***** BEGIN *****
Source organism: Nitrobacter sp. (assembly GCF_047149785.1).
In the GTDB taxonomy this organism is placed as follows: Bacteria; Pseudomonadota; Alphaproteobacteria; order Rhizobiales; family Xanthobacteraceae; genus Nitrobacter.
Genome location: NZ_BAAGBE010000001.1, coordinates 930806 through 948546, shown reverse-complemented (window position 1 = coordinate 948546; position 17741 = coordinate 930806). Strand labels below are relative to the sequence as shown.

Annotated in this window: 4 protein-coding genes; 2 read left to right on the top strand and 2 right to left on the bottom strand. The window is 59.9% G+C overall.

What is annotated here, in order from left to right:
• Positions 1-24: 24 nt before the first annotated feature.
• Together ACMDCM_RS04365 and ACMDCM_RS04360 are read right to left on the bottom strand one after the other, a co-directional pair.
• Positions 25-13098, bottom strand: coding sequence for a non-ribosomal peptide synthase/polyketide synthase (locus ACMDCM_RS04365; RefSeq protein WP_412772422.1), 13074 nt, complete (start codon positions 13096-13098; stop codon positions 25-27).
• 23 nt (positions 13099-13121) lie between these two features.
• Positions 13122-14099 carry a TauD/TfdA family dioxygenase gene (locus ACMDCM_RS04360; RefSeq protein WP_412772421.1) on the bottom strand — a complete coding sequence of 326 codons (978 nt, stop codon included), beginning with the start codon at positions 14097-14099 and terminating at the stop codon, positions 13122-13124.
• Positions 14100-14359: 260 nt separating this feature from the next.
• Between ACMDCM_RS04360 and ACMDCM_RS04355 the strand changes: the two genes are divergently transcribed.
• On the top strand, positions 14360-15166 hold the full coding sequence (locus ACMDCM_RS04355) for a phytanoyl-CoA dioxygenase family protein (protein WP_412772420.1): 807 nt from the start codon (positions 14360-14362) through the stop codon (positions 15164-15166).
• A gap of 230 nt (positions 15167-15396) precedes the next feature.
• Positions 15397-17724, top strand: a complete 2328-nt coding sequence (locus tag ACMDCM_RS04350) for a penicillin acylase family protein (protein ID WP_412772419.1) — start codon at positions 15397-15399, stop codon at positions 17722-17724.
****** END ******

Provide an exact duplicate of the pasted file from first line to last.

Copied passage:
Source organism: Nitrobacter sp. (assembly GCF_047149785.1).
In the GTDB taxonomy this organism is placed as follows: Bacteria; Pseudomonadota; Alphaproteobacteria; order Rhizobiales; family Xanthobacteraceae; genus Nitrobacter.
Genome location: NZ_BAAGBE010000001.1, coordinates 930806 through 948546, shown reverse-complemented (window position 1 = coordinate 948546; position 17741 = coordinate 930806). Strand labels below are relative to the sequence as shown.

Annotated in this window: 4 protein-coding genes; 2 read left to right on the top strand and 2 right to left on the bottom strand. The window is 59.9% G+C overall.

What is annotated here, in order from left to right:
• Positions 1-24: 24 nt before the first annotated feature.
• Together ACMDCM_RS04365 and ACMDCM_RS04360 are read right to left on the bottom strand one after the other, a co-directional pair.
• Positions 25-13098, bottom strand: coding sequence for a non-ribosomal peptide synthase/polyketide synthase (locus ACMDCM_RS04365; RefSeq protein WP_412772422.1), 13074 nt, complete (start codon positions 13096-13098; stop codon positions 25-27).
• 23 nt (positions 13099-13121) lie between these two features.
• Positions 13122-14099 carry a TauD/TfdA family dioxygenase gene (locus ACMDCM_RS04360; RefSeq protein WP_412772421.1) on the bottom strand — a complete coding sequence of 326 codons (978 nt, stop codon included), beginning with the start codon at positions 14097-14099 and terminating at the stop codon, positions 13122-13124.
• Positions 14100-14359: 260 nt separating this feature from the next.
• Between ACMDCM_RS04360 and ACMDCM_RS04355 the strand changes: the two genes are divergently transcribed.
• On the top strand, positions 14360-15166 hold the full coding sequence (locus ACMDCM_RS04355) for a phytanoyl-CoA dioxygenase family protein (protein WP_412772420.1): 807 nt from the start codon (positions 14360-14362) through the stop codon (positions 15164-15166).
• A gap of 230 nt (positions 15167-15396) precedes the next feature.
• Positions 15397-17724, top strand: a complete 2328-nt coding sequence (locus tag ACMDCM_RS04350) for a penicillin acylase family protein (protein ID WP_412772419.1) — start codon at positions 15397-15399, stop codon at positions 17722-17724.